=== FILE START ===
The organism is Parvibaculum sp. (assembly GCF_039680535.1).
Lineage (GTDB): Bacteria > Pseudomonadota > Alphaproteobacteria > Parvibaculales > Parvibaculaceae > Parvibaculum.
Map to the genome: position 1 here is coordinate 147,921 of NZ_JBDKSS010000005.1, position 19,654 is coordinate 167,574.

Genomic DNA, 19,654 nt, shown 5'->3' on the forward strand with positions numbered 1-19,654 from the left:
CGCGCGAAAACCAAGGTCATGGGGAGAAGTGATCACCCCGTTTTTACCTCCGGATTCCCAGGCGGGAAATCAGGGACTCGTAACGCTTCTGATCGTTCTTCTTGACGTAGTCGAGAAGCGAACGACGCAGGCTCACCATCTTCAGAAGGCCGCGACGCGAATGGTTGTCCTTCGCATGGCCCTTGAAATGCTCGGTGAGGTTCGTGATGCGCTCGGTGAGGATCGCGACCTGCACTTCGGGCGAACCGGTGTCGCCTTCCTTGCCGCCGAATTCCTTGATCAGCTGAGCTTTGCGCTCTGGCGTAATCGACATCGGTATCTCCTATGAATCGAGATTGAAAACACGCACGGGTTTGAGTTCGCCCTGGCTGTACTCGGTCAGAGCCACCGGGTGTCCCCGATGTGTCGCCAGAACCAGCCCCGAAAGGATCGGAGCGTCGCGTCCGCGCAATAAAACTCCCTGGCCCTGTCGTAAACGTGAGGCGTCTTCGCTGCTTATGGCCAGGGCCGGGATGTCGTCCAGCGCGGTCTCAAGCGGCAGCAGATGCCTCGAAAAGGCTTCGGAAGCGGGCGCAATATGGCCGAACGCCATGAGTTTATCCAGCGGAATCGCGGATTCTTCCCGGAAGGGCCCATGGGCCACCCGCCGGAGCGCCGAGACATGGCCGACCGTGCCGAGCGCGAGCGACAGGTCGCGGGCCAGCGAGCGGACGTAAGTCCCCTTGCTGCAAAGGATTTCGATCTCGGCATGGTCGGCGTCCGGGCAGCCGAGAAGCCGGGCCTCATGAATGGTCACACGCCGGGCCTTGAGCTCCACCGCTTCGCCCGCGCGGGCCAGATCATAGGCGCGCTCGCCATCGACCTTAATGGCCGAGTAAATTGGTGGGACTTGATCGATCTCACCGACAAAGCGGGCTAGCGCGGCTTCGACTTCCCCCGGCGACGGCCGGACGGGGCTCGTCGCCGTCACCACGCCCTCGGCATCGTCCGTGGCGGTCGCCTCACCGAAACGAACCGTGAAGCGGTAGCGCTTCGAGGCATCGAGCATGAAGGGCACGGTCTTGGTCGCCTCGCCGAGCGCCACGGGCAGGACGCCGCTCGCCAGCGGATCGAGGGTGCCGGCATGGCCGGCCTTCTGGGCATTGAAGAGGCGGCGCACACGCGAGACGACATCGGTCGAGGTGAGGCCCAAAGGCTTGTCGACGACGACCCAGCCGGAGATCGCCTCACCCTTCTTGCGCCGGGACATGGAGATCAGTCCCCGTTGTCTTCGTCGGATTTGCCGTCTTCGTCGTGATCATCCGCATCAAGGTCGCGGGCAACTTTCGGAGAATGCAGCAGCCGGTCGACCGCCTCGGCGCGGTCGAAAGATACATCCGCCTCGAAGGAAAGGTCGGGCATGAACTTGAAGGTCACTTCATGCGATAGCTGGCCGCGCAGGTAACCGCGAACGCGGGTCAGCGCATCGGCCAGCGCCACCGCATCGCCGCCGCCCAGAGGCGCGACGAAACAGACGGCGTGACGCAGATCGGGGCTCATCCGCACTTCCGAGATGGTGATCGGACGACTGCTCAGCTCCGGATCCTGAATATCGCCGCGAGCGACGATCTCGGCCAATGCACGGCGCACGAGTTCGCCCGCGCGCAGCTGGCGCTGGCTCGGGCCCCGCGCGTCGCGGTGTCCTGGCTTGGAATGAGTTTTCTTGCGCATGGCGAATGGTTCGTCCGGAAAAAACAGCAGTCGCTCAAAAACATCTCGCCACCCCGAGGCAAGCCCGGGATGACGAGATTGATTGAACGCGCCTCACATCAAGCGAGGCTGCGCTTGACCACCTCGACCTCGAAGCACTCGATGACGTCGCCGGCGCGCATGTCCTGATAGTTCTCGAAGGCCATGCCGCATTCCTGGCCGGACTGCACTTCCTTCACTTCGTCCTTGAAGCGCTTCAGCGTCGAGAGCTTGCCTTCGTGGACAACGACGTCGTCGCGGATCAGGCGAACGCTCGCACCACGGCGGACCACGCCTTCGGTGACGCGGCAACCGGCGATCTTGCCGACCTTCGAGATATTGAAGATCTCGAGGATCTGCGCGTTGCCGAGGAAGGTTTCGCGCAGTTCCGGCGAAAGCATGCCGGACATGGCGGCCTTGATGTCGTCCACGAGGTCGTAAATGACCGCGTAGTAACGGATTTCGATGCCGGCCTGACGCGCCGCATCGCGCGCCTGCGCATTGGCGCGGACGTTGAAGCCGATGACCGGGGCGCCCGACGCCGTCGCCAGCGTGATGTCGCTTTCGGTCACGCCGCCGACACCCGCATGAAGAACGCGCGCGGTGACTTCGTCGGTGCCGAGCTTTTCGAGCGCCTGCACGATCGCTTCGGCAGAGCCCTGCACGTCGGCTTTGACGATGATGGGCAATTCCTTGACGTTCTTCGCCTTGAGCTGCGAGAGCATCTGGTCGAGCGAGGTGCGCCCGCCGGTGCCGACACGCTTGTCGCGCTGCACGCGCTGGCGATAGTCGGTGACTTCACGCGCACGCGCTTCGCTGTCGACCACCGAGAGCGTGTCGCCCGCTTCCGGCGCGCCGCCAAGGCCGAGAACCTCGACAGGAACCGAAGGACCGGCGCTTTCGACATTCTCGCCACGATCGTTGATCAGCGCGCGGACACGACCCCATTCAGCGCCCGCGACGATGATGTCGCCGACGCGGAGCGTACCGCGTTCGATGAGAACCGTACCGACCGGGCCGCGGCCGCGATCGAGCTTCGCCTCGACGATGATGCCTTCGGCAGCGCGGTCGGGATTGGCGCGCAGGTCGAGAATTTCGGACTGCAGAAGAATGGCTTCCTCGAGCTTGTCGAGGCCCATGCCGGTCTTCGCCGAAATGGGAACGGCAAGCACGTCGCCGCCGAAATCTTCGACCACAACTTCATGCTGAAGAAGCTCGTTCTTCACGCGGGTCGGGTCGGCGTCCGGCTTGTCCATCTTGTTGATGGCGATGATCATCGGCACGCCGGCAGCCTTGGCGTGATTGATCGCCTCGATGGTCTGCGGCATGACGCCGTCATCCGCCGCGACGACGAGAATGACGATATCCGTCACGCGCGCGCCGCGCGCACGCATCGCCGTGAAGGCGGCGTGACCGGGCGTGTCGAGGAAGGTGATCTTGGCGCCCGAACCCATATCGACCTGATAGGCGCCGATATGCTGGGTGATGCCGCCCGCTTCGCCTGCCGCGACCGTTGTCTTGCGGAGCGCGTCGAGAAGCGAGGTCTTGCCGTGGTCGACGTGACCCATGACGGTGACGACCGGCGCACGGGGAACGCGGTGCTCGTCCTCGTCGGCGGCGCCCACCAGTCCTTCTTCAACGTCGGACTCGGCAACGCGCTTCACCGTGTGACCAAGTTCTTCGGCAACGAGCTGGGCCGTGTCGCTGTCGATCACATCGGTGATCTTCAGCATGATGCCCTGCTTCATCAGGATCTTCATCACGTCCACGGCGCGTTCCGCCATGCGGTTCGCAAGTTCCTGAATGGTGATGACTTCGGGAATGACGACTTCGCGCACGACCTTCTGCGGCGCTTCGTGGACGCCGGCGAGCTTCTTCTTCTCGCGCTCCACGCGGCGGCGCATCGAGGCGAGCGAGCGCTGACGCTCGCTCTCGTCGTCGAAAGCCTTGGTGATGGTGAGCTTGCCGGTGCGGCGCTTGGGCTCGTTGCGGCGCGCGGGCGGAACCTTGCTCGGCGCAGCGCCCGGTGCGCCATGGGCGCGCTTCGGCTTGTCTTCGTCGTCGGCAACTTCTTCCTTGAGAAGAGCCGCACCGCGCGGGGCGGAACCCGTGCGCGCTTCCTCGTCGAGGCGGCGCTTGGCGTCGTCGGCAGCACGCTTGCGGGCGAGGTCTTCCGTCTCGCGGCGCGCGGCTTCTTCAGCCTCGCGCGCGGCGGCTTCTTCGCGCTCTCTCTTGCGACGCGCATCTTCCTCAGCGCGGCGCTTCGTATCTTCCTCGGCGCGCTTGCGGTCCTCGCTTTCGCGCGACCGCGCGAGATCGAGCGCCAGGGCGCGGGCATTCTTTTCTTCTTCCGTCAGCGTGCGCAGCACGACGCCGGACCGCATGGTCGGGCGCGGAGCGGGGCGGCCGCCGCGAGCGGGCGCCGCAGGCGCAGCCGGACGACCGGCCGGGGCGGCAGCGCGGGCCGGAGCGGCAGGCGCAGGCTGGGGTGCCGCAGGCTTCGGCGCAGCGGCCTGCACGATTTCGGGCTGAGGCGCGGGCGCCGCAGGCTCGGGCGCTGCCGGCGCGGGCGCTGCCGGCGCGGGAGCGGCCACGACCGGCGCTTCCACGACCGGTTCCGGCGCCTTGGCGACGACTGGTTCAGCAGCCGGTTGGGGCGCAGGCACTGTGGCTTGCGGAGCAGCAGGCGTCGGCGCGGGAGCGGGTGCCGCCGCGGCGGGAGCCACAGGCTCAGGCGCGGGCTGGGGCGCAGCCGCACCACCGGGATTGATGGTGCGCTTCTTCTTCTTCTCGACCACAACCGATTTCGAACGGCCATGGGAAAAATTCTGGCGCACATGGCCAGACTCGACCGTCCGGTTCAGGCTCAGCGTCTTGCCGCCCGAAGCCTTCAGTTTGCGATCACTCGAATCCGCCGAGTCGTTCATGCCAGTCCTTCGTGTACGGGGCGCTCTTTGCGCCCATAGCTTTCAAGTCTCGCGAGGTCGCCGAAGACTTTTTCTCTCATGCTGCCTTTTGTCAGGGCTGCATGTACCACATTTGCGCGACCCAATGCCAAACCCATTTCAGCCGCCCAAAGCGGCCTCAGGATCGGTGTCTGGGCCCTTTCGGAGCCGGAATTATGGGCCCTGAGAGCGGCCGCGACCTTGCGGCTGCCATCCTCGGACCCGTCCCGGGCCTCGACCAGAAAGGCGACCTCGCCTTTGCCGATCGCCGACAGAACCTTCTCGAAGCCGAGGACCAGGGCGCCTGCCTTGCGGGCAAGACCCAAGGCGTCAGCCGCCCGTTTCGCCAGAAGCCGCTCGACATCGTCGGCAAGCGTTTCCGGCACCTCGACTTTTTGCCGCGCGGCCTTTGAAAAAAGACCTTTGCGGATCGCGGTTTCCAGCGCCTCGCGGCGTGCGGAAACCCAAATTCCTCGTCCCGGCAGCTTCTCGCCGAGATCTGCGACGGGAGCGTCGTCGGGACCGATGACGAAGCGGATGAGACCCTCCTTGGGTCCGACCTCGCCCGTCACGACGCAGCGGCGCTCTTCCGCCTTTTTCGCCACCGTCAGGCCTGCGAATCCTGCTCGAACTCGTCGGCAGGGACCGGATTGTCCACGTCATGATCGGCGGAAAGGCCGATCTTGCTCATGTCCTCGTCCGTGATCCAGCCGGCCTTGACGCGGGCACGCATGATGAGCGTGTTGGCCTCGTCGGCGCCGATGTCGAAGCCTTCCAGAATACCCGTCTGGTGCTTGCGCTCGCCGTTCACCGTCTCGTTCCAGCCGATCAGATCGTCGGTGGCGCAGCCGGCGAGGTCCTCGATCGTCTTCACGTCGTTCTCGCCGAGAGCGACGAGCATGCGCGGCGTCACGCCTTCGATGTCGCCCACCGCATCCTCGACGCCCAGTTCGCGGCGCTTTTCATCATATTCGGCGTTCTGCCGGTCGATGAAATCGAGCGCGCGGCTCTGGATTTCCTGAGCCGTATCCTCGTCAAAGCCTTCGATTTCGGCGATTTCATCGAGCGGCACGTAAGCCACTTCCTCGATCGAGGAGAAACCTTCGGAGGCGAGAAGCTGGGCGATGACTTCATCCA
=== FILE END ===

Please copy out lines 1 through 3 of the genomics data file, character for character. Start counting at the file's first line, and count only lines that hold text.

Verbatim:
The organism is Parvibaculum sp. (assembly GCF_039680535.1).
Lineage (GTDB): Bacteria > Pseudomonadota > Alphaproteobacteria > Parvibaculales > Parvibaculaceae > Parvibaculum.
Map to the genome: position 1 here is coordinate 147,921 of NZ_JBDKSS010000005.1, position 19,654 is coordinate 167,574.